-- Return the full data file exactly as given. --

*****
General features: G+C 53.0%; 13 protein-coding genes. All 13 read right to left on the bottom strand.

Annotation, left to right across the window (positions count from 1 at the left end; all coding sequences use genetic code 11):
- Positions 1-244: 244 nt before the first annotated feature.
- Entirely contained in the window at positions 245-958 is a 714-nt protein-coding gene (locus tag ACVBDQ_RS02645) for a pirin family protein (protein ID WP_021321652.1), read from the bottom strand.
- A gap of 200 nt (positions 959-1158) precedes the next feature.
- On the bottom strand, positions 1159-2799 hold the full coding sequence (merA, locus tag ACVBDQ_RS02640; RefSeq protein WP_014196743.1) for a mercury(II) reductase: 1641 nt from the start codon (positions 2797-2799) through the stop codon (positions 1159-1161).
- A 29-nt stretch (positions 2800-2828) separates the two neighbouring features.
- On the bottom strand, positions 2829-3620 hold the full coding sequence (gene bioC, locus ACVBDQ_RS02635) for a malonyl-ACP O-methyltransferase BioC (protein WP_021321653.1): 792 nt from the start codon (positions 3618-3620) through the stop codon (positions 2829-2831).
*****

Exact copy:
General features: G+C 53.0%; 13 protein-coding genes. All 13 read right to left on the bottom strand.

Annotation, left to right across the window (positions count from 1 at the left end; all coding sequences use genetic code 11):
- Positions 1-244: 244 nt before the first annotated feature.
- Entirely contained in the window at positions 245-958 is a 714-nt protein-coding gene (locus tag ACVBDQ_RS02645) for a pirin family protein (protein ID WP_021321652.1), read from the bottom strand.
- A gap of 200 nt (positions 959-1158) precedes the next feature.
- On the bottom strand, positions 1159-2799 hold the full coding sequence (merA, locus tag ACVBDQ_RS02640; RefSeq protein WP_014196743.1) for a mercury(II) reductase: 1641 nt from the start codon (positions 2797-2799) through the stop codon (positions 1159-1161).
- A 29-nt stretch (positions 2800-2828) separates the two neighbouring features.
- On the bottom strand, positions 2829-3620 hold the full coding sequence (gene bioC, locus ACVBDQ_RS02635) for a malonyl-ACP O-methyltransferase BioC (protein WP_021321653.1): 792 nt from the start codon (positions 3618-3620) through the stop codon (positions 2829-2831).